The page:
James does his absolute best in the next scene to be as broody yet weirdly helpful as possible. What a good, broody kid. He does confirm that Laura was using cocaine, and that she managed to stop, but ‘something happened a couple of days ago.’ The music queues in when Cooper asks James for the last time he saw Laura, and we are treated to another point of view on the night of Laura’s murder, all of which is covered in FWWM and The Return. We get to see a moment with Laura and James, and WOW is it over the top sweet (right as the music swells, of course) as Laura says her heart belongs to James, and then snaps the heart necklace in half.
We couldn’t just have that be a sweet moment, so we cut to Leo looking for his shirt and just being short tempered and crazy, beating on his outside washing machine. We cut to Bobby and Mike in prison, also concerned with the ‘other half’ of something — the money for Leo. Bobby once again manages to show his unsettling side to Mike, and especially when James walks in the door. This is broken by dreamy music and the video of Laura and Donna on the picnic, a weird ‘Help Me,’ over all of this as we join Donna and Eileen Hayward at home.
This scene between Donna and her mother is very interesting in light of The Return. As Donna begins to describe to her mother how she feels, the theme music begins to play in the background. Her description is “It’s like I’m having the most beautiful dream, and the most terrible nightmare all at once.” If I were looking for evidence that perhaps the entire thing was a dream, this would be one of the scenes I’d use.
The next couple of scenes serve as exposition, but Lucy’s description to Cooper of what long distance sounds like: “It has that open air sound, you know, where it sounds like wind blowing, like wind blowing through trees.” So long distance sounds like mystery? I’ll buy it. I love the encounter between Norma (I keep wanting to type that as Normal) and Nadine for the sound of the little train in the background. It’s a great touch. So is the fact that a place like Twin Peaks still has a General Store where people would meet and talk. In the next scene with Hawk, Ed, and James, we get a hint about the Bookhouse Boys before returning to see what Agent Cooper is up to.
Agent Cooper is up to sanding his whistle. And letting Bobby and Mike go, while reminding them that if something happens to James, he’d be coming for them. Harry’s remark to Cooper, that he was beginning to feel like Doctor Watson, refers to another piece of the detective story archetype – that of companion.
I enjoy scenes between Pete and Josie, I like his genuine caring and affection for her and this next scene really demonstrates it. Plus, who doesn’t love Pete’s fish cleaning sounds. I love how she’s getting these phrases wrong, saying things like “top of the morning” and “standing up with me” incorrectly (Pete corrects the former but not the latter). I tink we are able to establish from the setup for Harry and Coopers entrance that it’s later morning (Pete has already been fishing and says its barely morning). It’s very easy to see from Ontkean’s acting that Harry is head over heels for Josie. Also, did I mention she changes from a light green dressing gown to a red dress?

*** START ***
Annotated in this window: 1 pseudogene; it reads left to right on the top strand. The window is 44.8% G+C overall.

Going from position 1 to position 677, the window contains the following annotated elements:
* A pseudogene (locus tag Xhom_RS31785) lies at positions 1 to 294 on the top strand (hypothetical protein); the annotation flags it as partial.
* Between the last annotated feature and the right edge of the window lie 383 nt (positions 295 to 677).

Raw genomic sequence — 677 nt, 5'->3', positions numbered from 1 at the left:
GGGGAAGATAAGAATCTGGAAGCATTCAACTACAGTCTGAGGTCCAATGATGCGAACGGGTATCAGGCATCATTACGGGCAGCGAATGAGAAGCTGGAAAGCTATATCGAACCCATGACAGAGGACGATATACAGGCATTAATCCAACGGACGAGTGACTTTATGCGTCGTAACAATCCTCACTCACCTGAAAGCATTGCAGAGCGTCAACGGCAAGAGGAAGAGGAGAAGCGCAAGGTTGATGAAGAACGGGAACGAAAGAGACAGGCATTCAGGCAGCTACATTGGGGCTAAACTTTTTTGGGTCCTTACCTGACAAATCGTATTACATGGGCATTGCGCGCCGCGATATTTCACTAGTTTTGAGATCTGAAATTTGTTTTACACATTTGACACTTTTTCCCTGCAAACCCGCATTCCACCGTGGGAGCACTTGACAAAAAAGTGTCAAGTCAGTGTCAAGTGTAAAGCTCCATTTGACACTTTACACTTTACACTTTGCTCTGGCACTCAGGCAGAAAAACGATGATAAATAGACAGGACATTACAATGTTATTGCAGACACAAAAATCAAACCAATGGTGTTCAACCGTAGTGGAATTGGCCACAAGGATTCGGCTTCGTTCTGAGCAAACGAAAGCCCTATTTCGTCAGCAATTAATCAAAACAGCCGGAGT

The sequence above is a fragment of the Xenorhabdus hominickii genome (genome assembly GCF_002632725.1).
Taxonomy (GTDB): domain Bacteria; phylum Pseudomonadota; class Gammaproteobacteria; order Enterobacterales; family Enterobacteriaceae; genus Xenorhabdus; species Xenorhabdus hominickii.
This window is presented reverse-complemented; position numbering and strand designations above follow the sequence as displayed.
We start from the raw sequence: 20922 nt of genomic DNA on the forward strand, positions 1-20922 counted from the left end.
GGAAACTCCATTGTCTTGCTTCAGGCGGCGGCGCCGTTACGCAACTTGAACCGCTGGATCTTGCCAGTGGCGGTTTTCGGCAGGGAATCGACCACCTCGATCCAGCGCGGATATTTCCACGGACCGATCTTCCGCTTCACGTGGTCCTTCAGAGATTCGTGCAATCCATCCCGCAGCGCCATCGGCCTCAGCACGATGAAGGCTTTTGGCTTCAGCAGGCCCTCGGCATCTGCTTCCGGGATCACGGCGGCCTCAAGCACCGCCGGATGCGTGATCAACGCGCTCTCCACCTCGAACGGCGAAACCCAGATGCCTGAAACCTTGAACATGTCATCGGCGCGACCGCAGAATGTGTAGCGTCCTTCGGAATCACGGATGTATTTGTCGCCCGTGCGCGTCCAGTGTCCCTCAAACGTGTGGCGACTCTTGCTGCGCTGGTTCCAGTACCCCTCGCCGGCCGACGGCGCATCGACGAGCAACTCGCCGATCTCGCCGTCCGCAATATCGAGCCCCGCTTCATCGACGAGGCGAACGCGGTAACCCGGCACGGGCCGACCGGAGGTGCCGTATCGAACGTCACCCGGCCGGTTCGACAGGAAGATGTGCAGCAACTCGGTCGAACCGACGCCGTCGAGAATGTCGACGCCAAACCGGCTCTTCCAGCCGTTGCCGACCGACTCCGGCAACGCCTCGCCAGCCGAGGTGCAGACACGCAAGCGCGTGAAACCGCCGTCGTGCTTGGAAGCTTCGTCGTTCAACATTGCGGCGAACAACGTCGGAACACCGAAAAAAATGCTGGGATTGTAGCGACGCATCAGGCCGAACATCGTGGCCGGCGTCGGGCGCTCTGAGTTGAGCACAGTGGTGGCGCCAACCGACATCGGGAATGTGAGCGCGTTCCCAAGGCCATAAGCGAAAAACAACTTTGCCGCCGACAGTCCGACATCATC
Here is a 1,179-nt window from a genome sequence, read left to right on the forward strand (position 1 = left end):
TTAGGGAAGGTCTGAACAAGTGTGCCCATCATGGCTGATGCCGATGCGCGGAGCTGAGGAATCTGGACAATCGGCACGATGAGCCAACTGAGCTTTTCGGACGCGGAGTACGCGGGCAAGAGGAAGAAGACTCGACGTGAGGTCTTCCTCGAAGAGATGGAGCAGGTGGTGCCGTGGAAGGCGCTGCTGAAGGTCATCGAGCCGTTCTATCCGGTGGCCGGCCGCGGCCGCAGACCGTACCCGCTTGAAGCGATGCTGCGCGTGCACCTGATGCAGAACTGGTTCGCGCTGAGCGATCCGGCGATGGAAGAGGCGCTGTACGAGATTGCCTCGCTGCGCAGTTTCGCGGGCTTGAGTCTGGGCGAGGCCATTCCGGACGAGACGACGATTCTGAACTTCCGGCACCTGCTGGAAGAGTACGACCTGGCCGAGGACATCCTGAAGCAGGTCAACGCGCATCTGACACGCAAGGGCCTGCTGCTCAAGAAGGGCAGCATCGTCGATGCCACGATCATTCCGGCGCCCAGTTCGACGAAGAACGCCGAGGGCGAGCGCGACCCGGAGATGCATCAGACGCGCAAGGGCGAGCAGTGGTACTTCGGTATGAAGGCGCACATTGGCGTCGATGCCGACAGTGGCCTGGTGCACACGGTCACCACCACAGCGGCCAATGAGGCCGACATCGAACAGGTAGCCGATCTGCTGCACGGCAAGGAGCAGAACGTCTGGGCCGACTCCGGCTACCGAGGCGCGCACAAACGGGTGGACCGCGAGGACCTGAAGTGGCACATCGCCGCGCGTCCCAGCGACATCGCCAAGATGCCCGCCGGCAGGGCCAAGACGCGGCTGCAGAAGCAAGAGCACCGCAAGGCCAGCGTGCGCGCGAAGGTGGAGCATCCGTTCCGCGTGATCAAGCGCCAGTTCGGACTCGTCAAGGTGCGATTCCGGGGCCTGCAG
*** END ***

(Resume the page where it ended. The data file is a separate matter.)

Josie talks about her last night with Laura, and overall I find the entire interrogation interesting mainly because of how it interacts with the text of The Secret Diary of Laura Palmer (as written by Jennifer Lynch). It’s definitely worth a read, but the parts that get me the most are regarding this relationship that Laura and Josie end up building (that just seems to crush Laura’s spirit even more). On June 4 1989, around the beginning of her relationship / tutelage with Josie, Laura writes, “I know that Josie was a dancer and a prostitute in Hong Kong when Andrew fell in love with her and saved her life by bringing her here six years ago, and I think she still has more of that lifestyle in her than most realize” And then later, on 10/10/1989 (great numbers!), Laura says, “I phoned Josie and told her I wouldn’t be able to make the lesson that night until at least ten o’clock. She said that was fine and that she would be waiting for me. That night I took advantage of the fact that someone wanted me so badly. And yet I found myself, as always, instructing my partner on how to please me. This experience, in particular, left me feeling empty and angry, and without respect for yet another person in town.”
I love the link that the line, “But after what happened to her, I can’t help hearing it in my head, like some haunting melody,” has into ‘there’s always music in the air.’ Cooper’s astute observation to Harry (and Harry’s reaction) regarding his involvement with Josie further cements the detective – companion relationship that the episode has been building. The declaration of “there was a fish…IN The percolator!” is still one of my favorite lines. But in life, when can you really get to quote that?